To promote endurance training specific adaptations in the body, and to optimise fat metabolism, it can however be beneficial to undertake specific training sessions, of lower intensity, with limited carbohydrate availability. Current “Train low” approaches include, for example, training in the morning after an overnight fast, i.e. without breakfast. There are also other “train low” methods, such as training with previously emptied glycogen stores: here, an intense exercise session is used to deplete the glycogen stores in the muscles and liver. In the following recovery period, the meal has to be carbohydrate-free (no bread, pasta, muesli, potatoes, etc.). On the same day, there then follows a second training session, with significantly reduced carbohydrate availability, and reduced training intensity.

In a nutshell, there are currently several different “train low” nutritional- and training strategies, and each one affects the body differently.  Whether at all, and if so, which “train low” method can be integrated in the most appropriate manner into a training plan must be decided individually.

 

Recovery

After intense endurance training or competition, recovery is key. Rapid recovery is a must during periods of heavy training and anytime you have more than one training session a day. In addition, sports nutrition strategies help promote training related adaptation processes, which helps you to get the most from one training session to the next.

It’s important that you give your body the right nutrients, and in the right amounts, directly after exercise. The body needs

  • Carbohydrates to refill its glycogen stores
  • High-quality protein to repair the damaged muscle tissue and to build new muscle tissue
  • Fluid and electrolytes (especially sodium) for efficient rehydration

As soon as possible after training “ ideally before taking a shower – the body should be supplied with a combination of carbohydrates and protein, in addition to sufficient fluid.

If you don’t feel like eating a meal or solid foods, try a recovery drink: PowerBar® RECOVERY Regeneration Drink is designed for immediate use after exercise – to provide your body with high quality protein, carbohydrates and minerals.

A delicious PowerBar® PROTEIN PLUS 30% Bar, in combination with fluid or half a bottle of PROTEIN PLUS SPORTS MILK, are other options directly after exercise.

To optimise the muscle glycogen stores this should be followed by carbohydrate-rich meals; as increasing the total amount of carbs consumed after exercise is the most important factor for long-term recovery.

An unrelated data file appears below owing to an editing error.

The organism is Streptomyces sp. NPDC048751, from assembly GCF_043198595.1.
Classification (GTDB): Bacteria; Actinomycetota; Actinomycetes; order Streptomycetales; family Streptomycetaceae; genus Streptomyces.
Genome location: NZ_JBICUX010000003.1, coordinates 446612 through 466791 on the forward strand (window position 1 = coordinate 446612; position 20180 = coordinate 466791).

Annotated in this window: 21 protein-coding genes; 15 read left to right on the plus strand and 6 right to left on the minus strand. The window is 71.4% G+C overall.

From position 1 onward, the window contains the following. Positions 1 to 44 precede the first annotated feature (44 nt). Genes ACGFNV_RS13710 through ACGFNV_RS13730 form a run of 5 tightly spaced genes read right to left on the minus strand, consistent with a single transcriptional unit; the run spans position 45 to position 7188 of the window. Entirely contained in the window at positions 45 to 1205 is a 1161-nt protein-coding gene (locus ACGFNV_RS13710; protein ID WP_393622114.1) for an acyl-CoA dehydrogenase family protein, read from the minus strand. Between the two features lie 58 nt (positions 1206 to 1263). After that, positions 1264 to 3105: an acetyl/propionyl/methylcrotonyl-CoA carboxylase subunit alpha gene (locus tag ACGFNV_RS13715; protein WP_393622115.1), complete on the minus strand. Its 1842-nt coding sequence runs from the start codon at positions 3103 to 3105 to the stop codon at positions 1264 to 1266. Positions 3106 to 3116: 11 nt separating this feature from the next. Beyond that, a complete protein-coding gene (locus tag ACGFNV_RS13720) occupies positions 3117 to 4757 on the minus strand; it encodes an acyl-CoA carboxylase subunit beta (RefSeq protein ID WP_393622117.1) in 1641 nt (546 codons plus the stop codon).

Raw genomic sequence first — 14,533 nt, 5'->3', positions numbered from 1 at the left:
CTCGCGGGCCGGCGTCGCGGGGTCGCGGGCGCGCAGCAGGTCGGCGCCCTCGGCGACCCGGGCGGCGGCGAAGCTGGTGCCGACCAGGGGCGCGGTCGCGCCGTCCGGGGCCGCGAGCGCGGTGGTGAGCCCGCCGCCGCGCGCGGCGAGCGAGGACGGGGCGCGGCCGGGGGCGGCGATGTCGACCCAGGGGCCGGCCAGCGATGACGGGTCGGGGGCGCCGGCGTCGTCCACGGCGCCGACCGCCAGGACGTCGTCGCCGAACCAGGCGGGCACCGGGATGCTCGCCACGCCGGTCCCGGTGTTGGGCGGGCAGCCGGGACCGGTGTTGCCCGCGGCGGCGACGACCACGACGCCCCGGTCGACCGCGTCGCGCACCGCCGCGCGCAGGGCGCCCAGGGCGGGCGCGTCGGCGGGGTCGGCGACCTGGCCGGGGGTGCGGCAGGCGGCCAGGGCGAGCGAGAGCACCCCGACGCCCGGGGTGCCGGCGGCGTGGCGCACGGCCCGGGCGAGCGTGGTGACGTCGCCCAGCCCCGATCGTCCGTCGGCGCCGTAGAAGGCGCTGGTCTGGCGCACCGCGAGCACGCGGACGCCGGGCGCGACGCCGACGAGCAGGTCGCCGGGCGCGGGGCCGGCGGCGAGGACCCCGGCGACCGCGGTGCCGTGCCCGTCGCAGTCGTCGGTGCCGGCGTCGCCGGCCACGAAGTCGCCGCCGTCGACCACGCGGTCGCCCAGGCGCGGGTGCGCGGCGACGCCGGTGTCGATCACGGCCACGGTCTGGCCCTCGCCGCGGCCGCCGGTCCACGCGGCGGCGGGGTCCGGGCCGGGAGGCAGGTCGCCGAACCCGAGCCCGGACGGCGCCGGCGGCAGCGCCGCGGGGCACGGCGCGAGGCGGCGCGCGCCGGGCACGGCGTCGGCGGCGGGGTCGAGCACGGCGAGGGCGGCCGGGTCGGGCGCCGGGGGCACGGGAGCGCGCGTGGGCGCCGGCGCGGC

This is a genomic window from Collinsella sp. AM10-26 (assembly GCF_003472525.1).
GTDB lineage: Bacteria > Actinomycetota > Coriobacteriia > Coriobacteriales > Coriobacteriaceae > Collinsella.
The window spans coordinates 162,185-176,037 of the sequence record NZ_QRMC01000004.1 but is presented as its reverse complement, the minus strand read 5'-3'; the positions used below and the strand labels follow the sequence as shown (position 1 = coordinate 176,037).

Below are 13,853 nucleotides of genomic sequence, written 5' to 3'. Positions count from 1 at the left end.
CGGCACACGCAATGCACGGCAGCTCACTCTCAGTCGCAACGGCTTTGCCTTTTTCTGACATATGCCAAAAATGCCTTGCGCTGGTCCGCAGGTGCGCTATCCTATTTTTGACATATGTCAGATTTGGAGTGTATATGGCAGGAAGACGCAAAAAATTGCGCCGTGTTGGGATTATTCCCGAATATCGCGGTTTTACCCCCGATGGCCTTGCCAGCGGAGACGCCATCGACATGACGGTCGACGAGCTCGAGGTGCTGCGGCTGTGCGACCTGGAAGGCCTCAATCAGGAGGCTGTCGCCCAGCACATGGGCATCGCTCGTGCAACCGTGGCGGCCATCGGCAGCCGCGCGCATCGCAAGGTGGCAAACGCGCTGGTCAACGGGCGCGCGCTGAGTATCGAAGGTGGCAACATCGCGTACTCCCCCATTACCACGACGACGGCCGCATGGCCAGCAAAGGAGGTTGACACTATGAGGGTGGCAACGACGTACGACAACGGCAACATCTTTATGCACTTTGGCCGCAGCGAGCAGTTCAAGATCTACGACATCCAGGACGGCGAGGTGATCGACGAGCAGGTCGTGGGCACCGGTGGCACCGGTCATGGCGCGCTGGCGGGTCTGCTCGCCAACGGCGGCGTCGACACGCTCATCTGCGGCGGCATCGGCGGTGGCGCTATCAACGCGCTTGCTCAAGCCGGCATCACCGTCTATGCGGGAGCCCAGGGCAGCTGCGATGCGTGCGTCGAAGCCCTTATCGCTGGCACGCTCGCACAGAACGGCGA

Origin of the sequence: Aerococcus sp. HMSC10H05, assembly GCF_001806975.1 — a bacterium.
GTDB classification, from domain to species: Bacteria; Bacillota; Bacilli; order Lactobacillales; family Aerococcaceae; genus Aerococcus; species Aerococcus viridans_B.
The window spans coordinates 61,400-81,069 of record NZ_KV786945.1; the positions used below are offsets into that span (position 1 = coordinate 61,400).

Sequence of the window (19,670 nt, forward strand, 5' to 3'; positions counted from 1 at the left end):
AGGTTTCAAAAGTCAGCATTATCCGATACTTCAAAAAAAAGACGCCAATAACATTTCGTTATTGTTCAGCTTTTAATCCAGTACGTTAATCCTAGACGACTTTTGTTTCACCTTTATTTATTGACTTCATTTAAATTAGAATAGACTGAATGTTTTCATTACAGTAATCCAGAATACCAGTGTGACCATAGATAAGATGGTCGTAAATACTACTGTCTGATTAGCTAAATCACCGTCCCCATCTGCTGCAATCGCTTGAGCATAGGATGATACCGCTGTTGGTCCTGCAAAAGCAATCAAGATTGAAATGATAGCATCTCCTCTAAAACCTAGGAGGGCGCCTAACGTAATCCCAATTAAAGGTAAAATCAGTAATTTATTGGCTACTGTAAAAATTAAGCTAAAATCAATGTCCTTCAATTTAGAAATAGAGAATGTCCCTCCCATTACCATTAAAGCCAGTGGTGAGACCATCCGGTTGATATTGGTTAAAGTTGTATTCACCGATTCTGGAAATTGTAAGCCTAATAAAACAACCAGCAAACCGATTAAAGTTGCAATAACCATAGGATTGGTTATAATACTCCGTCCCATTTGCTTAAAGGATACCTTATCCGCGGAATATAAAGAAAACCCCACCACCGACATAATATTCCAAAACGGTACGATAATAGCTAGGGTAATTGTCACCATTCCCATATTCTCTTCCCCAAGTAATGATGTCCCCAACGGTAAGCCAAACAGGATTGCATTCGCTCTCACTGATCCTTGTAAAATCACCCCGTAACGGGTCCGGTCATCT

The ‘Race Day’ nutrition strategy

Try new nutrition strategies in training first; especially as factors such as training intensity and duration play a crucial role in tolerances. For example, high exercise intensity or nervousness can reduce the body’s tolerance of food and drinks. Therefore, never experiment in an important race or in training the day before – you could still be suffering next day, if you experiment the day before.

 

Carbohydrate-loading

If you’re planning to compete in a race that will require your body’s muscle glycogen stores to be at their maximum, then carbohydrate loading – a special technique in which you taper your training one or more days before a race, whilst increasing your intake of carbohydrates – might be right for you. Done correctly, the net result is a significant boost in your muscle stores of glycogen.

Carb-loading methods have changed dramatically in recent years. An effective and easy strategy to maximize your energy stores before a competition is to consume a high-carbohydrate intake (7-12g carbohydrates/kg bodyweight) in the week prior to competition, in combination with a reduced training schedule.

The PowerBar plate model offers a meal planning approach that is simple and helps you get an idea about the balance between the food groups for meals which are high in carbs:

powerbar-plate-model

Examples of high carbohydrate-rich meals based on the PowerBar® plate model include:

  • Porridge with low-fat milk and fruits
  • Pasta with low-fat tomato sauce and 1-2 tablespoons of grated low-fat cheese
  • Examples of high carbohydrate-rich snacks include:
  • Dried fruits
  • PowerBar Natural Energy Cereal Bars

Glycogen is stored in the muscles, together with water. This means that if you’ve effectively super-compensated your muscle glycogen stores, then you’ll naturally be a bit heavier because of the extra water you’re carrying. This is why it’s important to try out carbo-loading before a competition.

Be sure to practice your carbohydrate loading regimen before long training sessions. This will help you optimise the right types and quantities of foods and beverages you’ll personally need to successfully carb-load, and will also help you get a sense of the performance benefits you can expect as a result.

 

Nutrition on competition day

When it comes to food tolerances, there is an enormous amount of variation between individuals, so you should check for yourself to find out WHAT suits you best, WHEN and in WHAT quantity. Other factors, such as training intensity and duration, play a crucial role in tolerance as well. For example, high exercise intensity or nervousness can reduce the body’s tolerance of food and drink.

Example: Sports nutrition strategy for a triathlete during a long distance (11 hours 19 min) with approx. 87g carbohydrates per hour